A number of key themes emerge. Most prominent among these is the breadth and interconnectedness of the challenges facing NATO maritime strategy. The need for navies to master both high-end warfighting and lower-level activity, including against non-state actors, is not new. What is more novel is the sheer scale of the threats posed by Russia and China both at the high end but also throughout a wide spectrum of confrontation and conflict, due to their ‘grey zone’ activity – the book draws attention to the important maritime dimensions of this phenomenon – at a time when the capabilities of non-state (or state proxy) actors are rising due to the proliferation of modern sensors and weapons. The West’s adversaries exploit our reliance on the sea but they too need to use it, while being vulnerable to pressure exerted from the sea, so it offers opportunities as well as threats. For example, Pic and Lasserre note the intertwining in the Arctic of traditional security issues (notably increasing Russian militarisation) and non-traditional (such as climate change) – and suggest that cooperating on the latter could help with the former. Advancing technology is disruptive in many areas, including further sharpening the trade-off between quantity and quality, albeit mitigated in part by the alliance. Yet it also offers many advantages, notably in intelligence and situational awareness – which is relevant across the spectrum of confrontation and can usefully be shared with non-alliance partners to boost their capacity.

While the book rightly focusses on Russia, it also highlights the importance of China.  European allies do not have the luxury of ignoring the latter as a security issue, or treating it solely as an economic opportunity, because of the direct challenges it presents and also the indirect impact of its increasing domination of US attention. Sanders notes the increasing importance of China as an economic and security actor in the Black Sea. Kaushal assesses the division of Chinese maritime strategy between defence within the first island chain and influence beyond it, while suggesting how both can be challenged by the alliance and, particularly, its local partners. Goldrick welcomes the naval involvement in the Indo-Pacific of European allies but is clear that their most useful contribution would be to take on something closer to their fair share of the defence of Europe to allow a greater US focus on the Indo-Pacific.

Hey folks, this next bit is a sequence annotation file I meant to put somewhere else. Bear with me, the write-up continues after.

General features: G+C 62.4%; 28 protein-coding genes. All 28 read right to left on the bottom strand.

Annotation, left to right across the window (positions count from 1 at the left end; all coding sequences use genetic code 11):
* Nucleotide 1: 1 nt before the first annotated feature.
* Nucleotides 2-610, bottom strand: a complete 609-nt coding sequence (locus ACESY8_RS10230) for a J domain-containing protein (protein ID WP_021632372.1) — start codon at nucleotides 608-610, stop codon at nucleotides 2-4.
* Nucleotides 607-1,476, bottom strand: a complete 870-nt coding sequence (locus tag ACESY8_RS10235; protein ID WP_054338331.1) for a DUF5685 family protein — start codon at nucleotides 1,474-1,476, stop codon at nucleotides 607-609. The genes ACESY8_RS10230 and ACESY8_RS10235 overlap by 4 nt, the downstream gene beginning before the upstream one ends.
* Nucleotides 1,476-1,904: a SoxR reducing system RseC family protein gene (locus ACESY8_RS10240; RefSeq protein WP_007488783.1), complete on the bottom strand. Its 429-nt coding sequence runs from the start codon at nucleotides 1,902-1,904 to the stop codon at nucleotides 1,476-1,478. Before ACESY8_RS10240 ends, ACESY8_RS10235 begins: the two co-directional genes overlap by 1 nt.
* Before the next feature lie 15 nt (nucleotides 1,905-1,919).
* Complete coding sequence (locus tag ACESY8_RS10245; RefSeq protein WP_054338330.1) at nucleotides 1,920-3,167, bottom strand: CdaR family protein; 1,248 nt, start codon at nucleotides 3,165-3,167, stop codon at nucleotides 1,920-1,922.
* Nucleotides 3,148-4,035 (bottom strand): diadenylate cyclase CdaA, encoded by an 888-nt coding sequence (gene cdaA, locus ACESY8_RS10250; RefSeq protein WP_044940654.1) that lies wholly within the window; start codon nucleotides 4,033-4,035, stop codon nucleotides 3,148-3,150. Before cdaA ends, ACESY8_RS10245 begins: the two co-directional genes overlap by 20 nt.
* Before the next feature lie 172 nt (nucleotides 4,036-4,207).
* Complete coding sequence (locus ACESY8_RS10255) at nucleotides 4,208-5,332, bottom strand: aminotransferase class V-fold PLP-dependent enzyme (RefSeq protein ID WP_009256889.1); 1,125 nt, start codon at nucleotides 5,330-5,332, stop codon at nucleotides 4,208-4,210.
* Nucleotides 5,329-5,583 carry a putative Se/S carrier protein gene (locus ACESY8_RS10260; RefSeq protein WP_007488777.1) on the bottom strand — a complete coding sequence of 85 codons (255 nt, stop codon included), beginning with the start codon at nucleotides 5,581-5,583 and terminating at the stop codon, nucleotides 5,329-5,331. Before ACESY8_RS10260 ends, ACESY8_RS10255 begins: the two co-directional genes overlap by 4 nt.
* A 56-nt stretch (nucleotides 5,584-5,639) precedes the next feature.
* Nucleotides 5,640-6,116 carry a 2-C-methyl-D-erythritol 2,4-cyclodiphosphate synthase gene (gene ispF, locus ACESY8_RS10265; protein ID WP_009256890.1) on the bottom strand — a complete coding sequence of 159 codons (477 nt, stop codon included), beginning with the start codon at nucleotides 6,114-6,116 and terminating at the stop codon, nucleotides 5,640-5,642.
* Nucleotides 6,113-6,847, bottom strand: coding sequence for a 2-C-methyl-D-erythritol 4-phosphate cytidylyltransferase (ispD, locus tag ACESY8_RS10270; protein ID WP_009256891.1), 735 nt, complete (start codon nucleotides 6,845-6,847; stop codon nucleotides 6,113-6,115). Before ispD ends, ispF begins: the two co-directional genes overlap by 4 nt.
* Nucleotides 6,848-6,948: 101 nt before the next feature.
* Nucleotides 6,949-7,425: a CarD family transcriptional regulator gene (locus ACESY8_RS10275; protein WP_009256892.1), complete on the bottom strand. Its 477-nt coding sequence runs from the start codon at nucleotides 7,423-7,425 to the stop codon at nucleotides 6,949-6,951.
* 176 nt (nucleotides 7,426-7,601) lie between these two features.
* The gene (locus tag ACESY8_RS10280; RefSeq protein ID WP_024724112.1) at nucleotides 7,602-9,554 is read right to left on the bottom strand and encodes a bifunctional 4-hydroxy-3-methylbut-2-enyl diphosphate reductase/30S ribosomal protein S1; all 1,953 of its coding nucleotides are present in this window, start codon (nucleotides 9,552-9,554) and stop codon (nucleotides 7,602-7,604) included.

One valuable contribution of the book is to draw attention to NATO’s increasingly important northern, maritime flank. Here, the inter-relation of the different theatres (which has always been a more prominent feature of the maritime domain than the land or air) is made clear.  Pawlak argues that the Baltic needs to be understood alongside the other sub-theatres to which it is inherently related, the North Sea, the Norwegian Sea and the North Atlantic. (He also refers to the ‘reverse Las Vegas rule’ – “what happens in the Baltic does not stay in the Baltic”).  Granholm adds the importance of the Skagerrak and Kattegat as the waters connecting the Baltic with the North Atlantic. The northern flank seems rightly to be an increasing focus for UK defence policy.

Any book focussed on contemporary debates is bound to become dated, with this one being written before the Russian invasion of Ukraine. Nevertheless, it retains considerable value, not least in reminding us that several key security concerns (such as Russian intentions, the vulnerability of undersea cables, and the increasing integration into alliance activities of Sweden and Finland) predate that particular strategic shock. A follow-up volume would be timely. The book offers a stimulating summary of the challenges facing Allied maritime strategy and some suggestions as to the possible responses. Not least because it is available on open access, it is recommended, either to dip into or to read as a whole.